In research reported in 2000, Harvard Business School professor Kathleen Valley found that about 50% of negotiations conducted by email end in impasse, while only about 19% of face-to-face negotiations do so. She also concluded that we behave differently by email than we do in person. As a mediator providing online dispute resolution services to eBay users worldwide, I see that difference in behavior frequently.
In email communication, we tend to share far less information about a topic than when we talk in person or by telephone. So, we end up negotiating based on more limited knowledge and understanding. When information is shared electronically, it’s more likely to be exaggerated or altered. In fact, people lie more readily when interacting through email. And email negotiations are more likely to degenerate into an unpleasant exchange than face-to-face encounters. Simply put, people are more willing to escalate conflict when conversing electronically.
Another study suggests that online groups adopt more extreme positions in conflict, a pattern that reduces effective conflict resolution and negotiation. Other authors have noted that email is used more readily to make unpopular requests and avoid confronting in person. Now, there’s even a term for using email to deal with unpleasant business from a distance: Coward’s choice.
Conflict researchers have noted that email isn’t creating new forms of conflict. Instead, it’s exacerbating some conflict. Our typically electronic behaviors can contribute to an electronic atmosphere of distrust and we miss the non-verbal cues that give us additional information when conducting difficult conversations in person. In face-to-face interactions, we rely heavily (more heavily than we’re aware, research suggests) on vocal intonations, body language and facial expressions as behavioral cues. On the phone, we lose the body language and facial expressions. On email, we lose all of these cues and have to rely on the printed word only to guide us in interpreting the sender’s intent.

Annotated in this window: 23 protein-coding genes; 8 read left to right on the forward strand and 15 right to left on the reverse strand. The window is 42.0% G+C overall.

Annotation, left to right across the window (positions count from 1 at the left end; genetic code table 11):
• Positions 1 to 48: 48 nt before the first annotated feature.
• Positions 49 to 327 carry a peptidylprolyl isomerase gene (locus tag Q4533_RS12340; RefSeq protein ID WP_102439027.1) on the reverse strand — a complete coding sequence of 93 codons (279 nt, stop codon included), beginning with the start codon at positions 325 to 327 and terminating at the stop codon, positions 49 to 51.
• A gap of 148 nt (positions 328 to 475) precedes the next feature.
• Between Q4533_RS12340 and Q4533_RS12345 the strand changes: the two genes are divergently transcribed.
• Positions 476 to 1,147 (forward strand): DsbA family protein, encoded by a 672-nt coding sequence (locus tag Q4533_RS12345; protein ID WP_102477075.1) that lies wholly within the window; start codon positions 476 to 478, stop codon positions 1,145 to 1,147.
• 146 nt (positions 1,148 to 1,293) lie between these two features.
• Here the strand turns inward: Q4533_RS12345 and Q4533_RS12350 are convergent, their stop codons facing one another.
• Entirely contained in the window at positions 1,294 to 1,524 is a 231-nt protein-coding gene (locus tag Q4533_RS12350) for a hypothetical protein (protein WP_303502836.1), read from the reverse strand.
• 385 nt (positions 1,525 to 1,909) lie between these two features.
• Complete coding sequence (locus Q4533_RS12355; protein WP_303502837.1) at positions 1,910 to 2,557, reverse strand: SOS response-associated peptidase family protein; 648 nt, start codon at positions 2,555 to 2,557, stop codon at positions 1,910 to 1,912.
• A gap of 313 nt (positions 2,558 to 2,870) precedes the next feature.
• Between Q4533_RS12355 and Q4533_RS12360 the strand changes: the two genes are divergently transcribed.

What can we learn from these research conclusions? We are still developing cultural norms around electronic behavior. Email, listservs, chat rooms and online discussion boards are adding a new layer to our already-complex human communication system. We also know that electronic communication can be more inclusive, foster dialogue and increase efficiency when well managed, so our task is to reduce the impact of potentially problematic online behaviors. Here are some tips suggested by the research:
Whenever possible, try to develop rapport first. Email negotiating works better when you’ve already developed rapport with the other person. That’s why it’s best to work through disputes in person or over the phone. If an electronic exchange is your only option, Valley suggests you try to build some social rapport before navigating the tricky waters of dispute resolution.
Avoid the "tweaking cc." A tweaking cc is the open copying of an email message to someone the sender believes has power over or influence on the recipient. We do it when we want to strong-arm someone into an action, rattle them a bit, inform on them, or simply let them know that someone else is now watching. A tweaking CC is a quick way to alienate the recipient.
Rely on letter-writing conventions. Particularly in conflict situations, start your message with "Dear Tammy," or "Hello, Rod." Conclude with "thanks for taking the time to read this," or "I hope we can figure this one out." Sign your name. These conventions can feel rather formal, of course, and yet they also send a social signal that simply typing a difficult, stand-alone message fails to send.
Take a deep breath. Our mothers’ advice about counting to 10 applies here. Don’t rattle off a reply when you’ve been tweaked by an email message. Valley says, "Stop typing and pick up the phone." Better yet, sit down over a cup of coffee.
Face-to-face interaction remains, at least for now, the gold standard for discussing difficult matters.
This article was originally published in my regular column for The Monadnock Ledger.